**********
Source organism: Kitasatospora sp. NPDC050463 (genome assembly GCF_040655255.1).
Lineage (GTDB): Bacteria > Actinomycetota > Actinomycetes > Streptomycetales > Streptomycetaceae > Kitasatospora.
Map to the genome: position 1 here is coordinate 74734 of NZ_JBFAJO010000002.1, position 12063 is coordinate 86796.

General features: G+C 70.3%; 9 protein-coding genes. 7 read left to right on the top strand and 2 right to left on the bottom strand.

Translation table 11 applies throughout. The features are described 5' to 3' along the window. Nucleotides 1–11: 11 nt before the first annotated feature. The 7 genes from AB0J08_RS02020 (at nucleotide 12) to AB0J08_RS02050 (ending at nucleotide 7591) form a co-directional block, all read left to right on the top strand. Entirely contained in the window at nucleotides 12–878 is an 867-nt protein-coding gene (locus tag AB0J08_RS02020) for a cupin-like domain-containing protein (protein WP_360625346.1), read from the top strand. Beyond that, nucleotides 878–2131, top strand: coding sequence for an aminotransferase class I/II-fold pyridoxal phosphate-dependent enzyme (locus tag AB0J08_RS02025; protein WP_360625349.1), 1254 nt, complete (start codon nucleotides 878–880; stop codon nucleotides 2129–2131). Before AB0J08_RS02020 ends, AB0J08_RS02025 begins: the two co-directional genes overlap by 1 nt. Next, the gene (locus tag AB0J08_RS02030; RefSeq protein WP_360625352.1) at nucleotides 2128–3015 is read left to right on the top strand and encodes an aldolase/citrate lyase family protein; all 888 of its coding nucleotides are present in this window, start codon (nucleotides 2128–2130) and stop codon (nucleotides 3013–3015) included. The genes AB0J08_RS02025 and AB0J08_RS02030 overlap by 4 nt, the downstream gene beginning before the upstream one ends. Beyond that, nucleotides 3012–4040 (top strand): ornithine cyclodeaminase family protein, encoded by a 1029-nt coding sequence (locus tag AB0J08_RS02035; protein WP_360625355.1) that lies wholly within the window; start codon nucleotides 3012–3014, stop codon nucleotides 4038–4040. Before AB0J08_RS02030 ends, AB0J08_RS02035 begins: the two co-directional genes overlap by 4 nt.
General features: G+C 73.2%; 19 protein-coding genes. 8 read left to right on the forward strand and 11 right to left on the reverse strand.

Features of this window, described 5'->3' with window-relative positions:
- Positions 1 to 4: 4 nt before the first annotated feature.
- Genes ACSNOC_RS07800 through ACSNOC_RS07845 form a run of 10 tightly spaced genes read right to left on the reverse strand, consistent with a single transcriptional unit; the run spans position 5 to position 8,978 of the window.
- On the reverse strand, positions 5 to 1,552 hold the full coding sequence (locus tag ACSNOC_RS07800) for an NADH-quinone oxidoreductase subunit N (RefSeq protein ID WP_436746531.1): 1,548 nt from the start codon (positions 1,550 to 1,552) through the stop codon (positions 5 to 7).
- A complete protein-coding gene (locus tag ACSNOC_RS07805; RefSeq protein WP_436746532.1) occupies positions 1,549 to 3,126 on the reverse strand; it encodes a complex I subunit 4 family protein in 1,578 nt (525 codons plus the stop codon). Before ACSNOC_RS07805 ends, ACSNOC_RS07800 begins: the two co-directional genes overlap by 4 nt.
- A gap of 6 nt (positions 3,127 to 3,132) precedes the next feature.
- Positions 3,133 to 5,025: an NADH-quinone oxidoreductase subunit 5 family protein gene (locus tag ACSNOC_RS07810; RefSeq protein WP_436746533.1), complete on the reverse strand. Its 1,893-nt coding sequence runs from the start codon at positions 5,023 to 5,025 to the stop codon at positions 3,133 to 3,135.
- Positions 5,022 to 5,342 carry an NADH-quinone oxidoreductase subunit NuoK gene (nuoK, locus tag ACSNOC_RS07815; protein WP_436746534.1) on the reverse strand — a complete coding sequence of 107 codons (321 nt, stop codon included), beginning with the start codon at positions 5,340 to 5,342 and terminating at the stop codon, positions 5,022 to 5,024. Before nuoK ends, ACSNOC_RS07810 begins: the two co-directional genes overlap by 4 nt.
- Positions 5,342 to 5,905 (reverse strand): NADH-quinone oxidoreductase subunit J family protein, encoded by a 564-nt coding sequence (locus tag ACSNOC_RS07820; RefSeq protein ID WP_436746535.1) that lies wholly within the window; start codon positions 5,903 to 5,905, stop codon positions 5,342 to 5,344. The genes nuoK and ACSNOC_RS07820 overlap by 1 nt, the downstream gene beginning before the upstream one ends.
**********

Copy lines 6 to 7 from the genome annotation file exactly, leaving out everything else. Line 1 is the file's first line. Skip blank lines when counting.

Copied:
General features: G+C 73.2%; 19 protein-coding genes. 8 read left to right on the forward strand and 11 right to left on the reverse strand.

Features of this window, described 5'->3' with window-relative positions: